Fortunately for Santa, most of the items on our list are long-term projects he could spread out over a while. We don’t need to find this stuff under our tree immediately to be happy.
So, Santa, if you’re reading this, take your time. Good things come to those who wait, anything worth doing is worth doing right, and — oh, enough with the clichés. Here’s our list.
• The first thing we’d ask for — not because it’s the most important, but because it’s the most timely — is a quick, fair solution to the Del Puerto Health Center issue.
We want the major players on each side of the issue to continue working together. We want them to put aside their personal differences. We want them to figure out a way to move the health center to the Keystone Pacific Business Park without any shady backroom deals or drawn-out political battles.
To be honest, we think the move would be good for the health center and the city, but we don’t like the way the process has been handled on either side. We want it to get done so we can go back to focusing on things like the general plan and West Park — things that will have a much bigger impact on this city over the next 50 years than a squabble over a health center moving across town.
• Another thing this city could really use is an improved intersection at Highway 33 and M Street. Fortunately, after years of trying, our city officials seem close to making it a reality — not only adding a signal light, but realigning the intersection and connecting M Street to Walnut Avenue, which makes all kinds of sense and should make things a lot safer for pedestrians in that area.
There’s a chance the whole thing could be done by this time next year, but you know how these projects go, right? Delays, delays and more delays. We don’t think this is too much to ask: Make it happen, and make it happen on schedule.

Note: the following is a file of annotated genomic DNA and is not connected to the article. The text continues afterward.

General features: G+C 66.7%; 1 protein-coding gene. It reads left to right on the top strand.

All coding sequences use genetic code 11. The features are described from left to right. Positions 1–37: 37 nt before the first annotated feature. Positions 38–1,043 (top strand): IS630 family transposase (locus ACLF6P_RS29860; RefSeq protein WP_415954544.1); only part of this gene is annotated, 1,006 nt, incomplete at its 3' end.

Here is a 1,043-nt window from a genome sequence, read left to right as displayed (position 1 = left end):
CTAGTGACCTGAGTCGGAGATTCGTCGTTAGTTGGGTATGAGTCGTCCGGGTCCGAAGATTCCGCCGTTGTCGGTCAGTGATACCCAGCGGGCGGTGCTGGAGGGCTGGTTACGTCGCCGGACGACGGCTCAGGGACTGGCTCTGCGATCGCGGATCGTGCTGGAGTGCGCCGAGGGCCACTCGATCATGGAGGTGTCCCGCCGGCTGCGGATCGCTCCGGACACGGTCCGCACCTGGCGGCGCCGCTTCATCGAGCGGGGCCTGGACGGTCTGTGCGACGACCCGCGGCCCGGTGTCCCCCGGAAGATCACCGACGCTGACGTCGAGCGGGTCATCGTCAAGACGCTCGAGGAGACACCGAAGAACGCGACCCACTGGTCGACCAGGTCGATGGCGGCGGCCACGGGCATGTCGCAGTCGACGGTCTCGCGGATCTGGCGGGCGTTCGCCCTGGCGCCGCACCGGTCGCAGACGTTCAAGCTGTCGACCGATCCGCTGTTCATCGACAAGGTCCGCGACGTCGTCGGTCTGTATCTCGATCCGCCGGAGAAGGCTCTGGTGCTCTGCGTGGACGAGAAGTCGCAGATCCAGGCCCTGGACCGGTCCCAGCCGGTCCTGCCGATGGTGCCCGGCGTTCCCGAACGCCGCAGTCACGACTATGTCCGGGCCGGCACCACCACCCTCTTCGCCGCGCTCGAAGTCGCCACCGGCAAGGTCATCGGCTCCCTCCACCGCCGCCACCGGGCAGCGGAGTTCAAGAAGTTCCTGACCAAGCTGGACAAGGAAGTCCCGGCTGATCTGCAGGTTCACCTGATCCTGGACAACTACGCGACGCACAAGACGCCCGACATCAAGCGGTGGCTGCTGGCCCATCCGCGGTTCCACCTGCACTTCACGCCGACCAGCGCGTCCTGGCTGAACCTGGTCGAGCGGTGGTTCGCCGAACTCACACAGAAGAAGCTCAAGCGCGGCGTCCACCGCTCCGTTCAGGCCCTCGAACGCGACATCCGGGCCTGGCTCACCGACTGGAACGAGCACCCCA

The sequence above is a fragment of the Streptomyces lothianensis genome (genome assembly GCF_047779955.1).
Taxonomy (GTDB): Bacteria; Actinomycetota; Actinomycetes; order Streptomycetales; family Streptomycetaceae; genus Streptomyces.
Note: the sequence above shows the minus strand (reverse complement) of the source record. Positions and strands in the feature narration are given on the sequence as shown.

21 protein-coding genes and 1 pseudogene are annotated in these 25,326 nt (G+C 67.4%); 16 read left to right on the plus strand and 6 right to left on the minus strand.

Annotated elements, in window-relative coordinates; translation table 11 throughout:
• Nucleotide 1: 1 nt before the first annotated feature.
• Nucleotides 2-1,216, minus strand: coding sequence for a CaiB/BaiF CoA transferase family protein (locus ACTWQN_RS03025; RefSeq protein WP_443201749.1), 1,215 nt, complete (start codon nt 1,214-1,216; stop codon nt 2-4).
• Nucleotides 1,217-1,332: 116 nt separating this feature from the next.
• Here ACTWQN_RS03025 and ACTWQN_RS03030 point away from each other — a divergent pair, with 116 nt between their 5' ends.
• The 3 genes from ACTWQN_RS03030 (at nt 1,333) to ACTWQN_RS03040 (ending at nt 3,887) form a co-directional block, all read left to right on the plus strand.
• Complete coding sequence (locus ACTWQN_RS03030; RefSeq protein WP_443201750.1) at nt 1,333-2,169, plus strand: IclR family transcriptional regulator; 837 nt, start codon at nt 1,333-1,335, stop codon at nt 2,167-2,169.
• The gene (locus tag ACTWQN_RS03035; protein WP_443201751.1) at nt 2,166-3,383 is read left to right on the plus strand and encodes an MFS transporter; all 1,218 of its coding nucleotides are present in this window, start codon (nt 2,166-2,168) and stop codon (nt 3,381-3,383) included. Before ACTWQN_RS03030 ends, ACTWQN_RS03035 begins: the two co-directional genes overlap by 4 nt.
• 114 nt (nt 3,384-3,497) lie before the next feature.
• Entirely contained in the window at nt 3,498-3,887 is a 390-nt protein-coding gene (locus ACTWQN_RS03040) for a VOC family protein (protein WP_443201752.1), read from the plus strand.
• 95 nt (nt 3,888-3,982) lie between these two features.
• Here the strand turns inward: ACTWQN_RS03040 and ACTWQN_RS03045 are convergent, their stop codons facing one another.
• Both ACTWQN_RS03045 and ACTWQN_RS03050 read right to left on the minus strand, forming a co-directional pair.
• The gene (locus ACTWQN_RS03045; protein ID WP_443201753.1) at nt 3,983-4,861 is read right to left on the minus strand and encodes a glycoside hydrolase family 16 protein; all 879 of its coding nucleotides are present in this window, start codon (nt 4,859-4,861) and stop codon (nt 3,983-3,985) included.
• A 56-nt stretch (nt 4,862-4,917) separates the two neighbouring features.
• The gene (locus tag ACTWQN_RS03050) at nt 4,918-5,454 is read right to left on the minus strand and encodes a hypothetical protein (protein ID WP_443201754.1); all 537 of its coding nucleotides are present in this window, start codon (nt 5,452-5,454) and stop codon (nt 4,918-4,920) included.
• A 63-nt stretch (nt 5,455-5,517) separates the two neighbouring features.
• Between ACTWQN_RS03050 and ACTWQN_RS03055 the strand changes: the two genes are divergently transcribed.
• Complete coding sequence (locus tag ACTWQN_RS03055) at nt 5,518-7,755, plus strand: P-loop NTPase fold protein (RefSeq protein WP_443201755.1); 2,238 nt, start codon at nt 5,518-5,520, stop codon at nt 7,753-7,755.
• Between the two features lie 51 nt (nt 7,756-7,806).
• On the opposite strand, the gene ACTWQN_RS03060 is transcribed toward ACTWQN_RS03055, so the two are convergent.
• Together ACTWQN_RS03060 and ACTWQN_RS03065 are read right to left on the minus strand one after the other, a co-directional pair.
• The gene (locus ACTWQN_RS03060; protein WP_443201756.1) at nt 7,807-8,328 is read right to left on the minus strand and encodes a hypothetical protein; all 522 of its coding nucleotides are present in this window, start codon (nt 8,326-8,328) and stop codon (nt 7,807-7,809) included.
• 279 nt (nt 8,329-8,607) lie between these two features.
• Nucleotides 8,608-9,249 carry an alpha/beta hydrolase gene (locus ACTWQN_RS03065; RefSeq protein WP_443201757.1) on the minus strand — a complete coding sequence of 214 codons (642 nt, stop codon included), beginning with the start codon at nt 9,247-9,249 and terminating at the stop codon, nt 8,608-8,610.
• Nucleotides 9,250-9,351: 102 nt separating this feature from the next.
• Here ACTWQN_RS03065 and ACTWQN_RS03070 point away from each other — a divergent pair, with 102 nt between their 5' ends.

• This one might seem a little selfish, but what the heck. It’s Christmas.
The Irrigator has been more fortunate than most newspapers over the past decade or so, but that doesn’t mean we couldn’t use a little help. How about giving us something all newspapers are searching for — a successful revenue model to take us into the next decade and beyond. You know, some revolutionary new way to take advantage of everything new media has to offer. Something that will save newspapers and make them viable for years and years to come.
That would be awesome.
• And, last but not least, we wish for something for the people in our city who are struggling so mightily to cope with the slumping economy. That could mean jobs. It could mean food. It could mean any number of things.
There are many people in this town who donate their time and money to help those less fortunate, but in times like these, we could use all the help we can get.
It was brought to our attention by City Attorney George Logan that in our editorial of Dec. 3, we made an error that requires clarification.
In illustrating the reasons why Del Puerto Health Care District officials and other proponents of the health center initiative held the perception that the City Council is aligned with John Ramos and against the district, we stated that the council “accepted Ramos’ attorney’s use of case law as a questionable precedent to show that a city’s zoning law should trump a development agreement.”
The case law in question, which originated in Tuolumne County, was actually introduced to the discussion by an attorney the council had sought out for an impartial opinion on the situation. Ramos’ attorney, if he brought it up at all, was at least not the first to do so.
We regret the error, and we thank the city attorney for bringing it to our attention, but we do stand behind our opinion that the case law itself was weak and that it was questionable to use it as precedent here.
And the point we were trying to make — regarding the perception of Ramos’ influence on the council — was a valid one. That perception, whether it’s accurate or not, exists.